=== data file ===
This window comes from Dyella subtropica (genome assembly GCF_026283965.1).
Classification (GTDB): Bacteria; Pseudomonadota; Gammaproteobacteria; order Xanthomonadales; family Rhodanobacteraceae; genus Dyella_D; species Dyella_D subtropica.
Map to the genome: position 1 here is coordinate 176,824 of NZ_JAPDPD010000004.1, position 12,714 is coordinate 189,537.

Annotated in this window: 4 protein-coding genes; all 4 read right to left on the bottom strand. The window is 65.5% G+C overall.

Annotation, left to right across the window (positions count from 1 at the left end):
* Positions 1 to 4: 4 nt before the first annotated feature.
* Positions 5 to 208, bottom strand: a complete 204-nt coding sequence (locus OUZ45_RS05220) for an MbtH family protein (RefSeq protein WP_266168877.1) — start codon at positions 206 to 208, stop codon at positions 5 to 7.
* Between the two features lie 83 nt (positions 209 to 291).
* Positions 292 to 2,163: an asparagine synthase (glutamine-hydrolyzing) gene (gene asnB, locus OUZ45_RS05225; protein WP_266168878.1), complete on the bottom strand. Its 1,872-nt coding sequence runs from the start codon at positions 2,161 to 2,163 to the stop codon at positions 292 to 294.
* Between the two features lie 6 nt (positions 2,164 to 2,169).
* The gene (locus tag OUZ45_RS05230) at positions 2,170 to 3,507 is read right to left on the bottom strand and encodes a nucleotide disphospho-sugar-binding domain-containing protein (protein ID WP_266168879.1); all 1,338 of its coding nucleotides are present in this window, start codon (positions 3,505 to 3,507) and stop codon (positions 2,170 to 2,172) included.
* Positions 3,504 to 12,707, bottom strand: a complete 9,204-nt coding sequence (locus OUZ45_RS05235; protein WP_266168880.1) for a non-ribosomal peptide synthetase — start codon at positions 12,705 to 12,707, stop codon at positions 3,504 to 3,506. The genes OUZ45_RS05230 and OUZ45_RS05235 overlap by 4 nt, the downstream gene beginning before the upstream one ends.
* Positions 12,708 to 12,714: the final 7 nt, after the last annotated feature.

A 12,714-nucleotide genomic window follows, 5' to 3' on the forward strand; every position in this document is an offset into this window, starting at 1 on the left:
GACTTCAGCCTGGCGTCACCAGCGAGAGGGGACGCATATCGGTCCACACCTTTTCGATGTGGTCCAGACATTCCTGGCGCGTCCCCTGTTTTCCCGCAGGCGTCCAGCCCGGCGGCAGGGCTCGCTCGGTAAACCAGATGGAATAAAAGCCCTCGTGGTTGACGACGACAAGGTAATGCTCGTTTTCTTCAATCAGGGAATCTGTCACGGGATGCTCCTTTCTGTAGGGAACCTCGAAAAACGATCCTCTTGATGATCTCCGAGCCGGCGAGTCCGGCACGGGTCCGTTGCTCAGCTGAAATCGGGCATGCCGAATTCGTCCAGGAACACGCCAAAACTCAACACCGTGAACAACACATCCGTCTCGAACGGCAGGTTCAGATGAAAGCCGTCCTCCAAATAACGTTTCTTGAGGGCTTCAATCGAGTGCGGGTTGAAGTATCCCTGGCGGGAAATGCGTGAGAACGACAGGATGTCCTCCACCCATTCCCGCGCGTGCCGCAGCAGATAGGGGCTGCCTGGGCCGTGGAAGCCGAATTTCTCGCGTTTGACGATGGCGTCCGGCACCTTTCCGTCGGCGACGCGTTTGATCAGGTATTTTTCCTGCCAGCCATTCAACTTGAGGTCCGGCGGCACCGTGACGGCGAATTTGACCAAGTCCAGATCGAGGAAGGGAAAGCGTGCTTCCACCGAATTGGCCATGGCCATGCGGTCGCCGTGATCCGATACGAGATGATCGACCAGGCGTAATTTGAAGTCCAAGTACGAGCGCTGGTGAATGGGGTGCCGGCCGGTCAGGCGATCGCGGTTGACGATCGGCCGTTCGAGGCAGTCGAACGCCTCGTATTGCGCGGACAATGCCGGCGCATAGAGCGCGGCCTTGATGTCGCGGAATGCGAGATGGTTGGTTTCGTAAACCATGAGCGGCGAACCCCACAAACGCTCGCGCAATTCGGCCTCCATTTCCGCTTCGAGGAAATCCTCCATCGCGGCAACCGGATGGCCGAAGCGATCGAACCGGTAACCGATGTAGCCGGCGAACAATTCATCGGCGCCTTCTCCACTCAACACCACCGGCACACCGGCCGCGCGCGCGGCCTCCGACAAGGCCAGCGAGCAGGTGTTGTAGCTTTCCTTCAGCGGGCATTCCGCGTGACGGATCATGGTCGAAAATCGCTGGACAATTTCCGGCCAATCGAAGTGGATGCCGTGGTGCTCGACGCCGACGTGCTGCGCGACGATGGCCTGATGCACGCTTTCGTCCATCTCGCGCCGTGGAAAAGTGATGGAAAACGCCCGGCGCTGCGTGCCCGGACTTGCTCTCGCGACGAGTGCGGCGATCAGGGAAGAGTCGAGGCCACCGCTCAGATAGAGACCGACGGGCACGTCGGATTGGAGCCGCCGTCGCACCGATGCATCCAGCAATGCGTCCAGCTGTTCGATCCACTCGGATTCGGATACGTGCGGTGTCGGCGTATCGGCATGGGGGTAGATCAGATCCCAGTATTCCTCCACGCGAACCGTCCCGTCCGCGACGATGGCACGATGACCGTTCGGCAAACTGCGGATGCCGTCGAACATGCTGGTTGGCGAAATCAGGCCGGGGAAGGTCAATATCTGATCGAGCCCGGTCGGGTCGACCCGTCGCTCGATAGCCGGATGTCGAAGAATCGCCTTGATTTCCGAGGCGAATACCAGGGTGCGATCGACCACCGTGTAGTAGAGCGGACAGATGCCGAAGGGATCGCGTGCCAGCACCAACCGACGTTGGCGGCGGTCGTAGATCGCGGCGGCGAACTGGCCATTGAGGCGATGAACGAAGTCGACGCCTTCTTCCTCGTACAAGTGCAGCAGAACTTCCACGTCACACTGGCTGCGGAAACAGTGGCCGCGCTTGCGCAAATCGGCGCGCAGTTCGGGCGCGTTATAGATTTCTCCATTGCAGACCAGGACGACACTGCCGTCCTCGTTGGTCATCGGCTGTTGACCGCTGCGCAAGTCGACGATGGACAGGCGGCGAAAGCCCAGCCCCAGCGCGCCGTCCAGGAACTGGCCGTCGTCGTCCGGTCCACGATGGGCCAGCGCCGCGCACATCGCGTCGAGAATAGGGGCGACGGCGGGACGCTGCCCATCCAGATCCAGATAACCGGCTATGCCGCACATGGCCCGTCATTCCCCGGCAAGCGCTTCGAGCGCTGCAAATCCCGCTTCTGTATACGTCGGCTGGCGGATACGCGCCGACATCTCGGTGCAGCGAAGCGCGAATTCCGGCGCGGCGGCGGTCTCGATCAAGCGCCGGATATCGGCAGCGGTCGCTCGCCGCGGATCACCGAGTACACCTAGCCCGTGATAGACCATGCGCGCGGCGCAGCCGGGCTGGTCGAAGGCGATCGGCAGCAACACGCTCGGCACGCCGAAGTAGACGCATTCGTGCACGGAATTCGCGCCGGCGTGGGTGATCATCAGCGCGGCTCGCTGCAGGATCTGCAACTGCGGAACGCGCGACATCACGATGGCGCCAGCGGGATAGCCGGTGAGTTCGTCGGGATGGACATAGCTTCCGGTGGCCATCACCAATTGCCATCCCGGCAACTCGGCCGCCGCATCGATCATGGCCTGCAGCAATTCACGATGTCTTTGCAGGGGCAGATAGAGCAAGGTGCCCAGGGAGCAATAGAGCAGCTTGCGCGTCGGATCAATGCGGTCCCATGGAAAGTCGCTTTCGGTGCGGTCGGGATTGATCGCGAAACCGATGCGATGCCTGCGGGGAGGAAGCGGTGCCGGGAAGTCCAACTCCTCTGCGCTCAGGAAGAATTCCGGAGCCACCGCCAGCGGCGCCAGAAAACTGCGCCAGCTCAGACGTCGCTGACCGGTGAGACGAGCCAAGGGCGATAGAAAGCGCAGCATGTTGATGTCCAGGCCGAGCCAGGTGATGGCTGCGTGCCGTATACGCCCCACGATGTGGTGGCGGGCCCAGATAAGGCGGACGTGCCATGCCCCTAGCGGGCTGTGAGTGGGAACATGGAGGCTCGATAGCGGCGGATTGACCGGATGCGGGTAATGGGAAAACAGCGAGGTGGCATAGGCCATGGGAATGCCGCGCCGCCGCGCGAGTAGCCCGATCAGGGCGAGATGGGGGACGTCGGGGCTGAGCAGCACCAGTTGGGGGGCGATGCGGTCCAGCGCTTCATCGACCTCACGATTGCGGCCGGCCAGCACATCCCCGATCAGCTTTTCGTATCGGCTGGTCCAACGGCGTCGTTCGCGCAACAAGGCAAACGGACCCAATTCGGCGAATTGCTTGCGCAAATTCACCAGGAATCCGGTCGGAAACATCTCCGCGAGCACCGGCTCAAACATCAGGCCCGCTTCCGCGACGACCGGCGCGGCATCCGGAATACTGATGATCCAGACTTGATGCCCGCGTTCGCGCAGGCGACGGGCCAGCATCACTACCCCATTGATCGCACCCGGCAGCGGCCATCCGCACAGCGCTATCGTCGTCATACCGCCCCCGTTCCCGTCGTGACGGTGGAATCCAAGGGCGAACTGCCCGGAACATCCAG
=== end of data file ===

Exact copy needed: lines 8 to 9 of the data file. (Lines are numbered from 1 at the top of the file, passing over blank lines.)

* Between the two features lie 83 nt (positions 209 to 291).
* Positions 292 to 2,163: an asparagine synthase (glutamine-hydrolyzing) gene (gene asnB, locus OUZ45_RS05225; protein WP_266168878.1), complete on the bottom strand. Its 1,872-nt coding sequence runs from the start codon at positions 2,161 to 2,163 to the stop codon at positions 292 to 294.